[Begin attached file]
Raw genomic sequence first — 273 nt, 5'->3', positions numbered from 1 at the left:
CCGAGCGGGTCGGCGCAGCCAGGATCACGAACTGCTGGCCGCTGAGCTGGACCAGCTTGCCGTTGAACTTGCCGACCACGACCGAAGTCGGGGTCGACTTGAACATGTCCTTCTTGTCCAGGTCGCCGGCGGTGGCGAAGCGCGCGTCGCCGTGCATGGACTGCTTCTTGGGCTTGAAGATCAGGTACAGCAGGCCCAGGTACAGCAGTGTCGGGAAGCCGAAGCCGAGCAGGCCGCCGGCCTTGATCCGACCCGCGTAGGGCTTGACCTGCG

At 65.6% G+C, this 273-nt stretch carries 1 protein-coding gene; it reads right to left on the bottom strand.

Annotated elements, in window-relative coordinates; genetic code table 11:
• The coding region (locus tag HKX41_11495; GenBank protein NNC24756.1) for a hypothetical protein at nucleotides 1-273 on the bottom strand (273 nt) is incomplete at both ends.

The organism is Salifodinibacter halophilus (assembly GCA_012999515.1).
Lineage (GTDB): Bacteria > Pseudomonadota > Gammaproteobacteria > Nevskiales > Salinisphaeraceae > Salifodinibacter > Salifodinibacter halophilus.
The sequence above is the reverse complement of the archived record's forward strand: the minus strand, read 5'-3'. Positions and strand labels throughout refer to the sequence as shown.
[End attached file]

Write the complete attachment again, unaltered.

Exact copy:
Raw genomic sequence first — 273 nt, 5'->3', positions numbered from 1 at the left:
CCGAGCGGGTCGGCGCAGCCAGGATCACGAACTGCTGGCCGCTGAGCTGGACCAGCTTGCCGTTGAACTTGCCGACCACGACCGAAGTCGGGGTCGACTTGAACATGTCCTTCTTGTCCAGGTCGCCGGCGGTGGCGAAGCGCGCGTCGCCGTGCATGGACTGCTTCTTGGGCTTGAAGATCAGGTACAGCAGGCCCAGGTACAGCAGTGTCGGGAAGCCGAAGCCGAGCAGGCCGCCGGCCTTGATCCGACCCGCGTAGGGCTTGACCTGCG

At 65.6% G+C, this 273-nt stretch carries 1 protein-coding gene; it reads right to left on the bottom strand.

Annotated elements, in window-relative coordinates; genetic code table 11:
• The coding region (locus tag HKX41_11495; GenBank protein NNC24756.1) for a hypothetical protein at nucleotides 1-273 on the bottom strand (273 nt) is incomplete at both ends.

The organism is Salifodinibacter halophilus (assembly GCA_012999515.1).
Lineage (GTDB): Bacteria > Pseudomonadota > Gammaproteobacteria > Nevskiales > Salinisphaeraceae > Salifodinibacter > Salifodinibacter halophilus.
The sequence above is the reverse complement of the archived record's forward strand: the minus strand, read 5'-3'. Positions and strand labels throughout refer to the sequence as shown.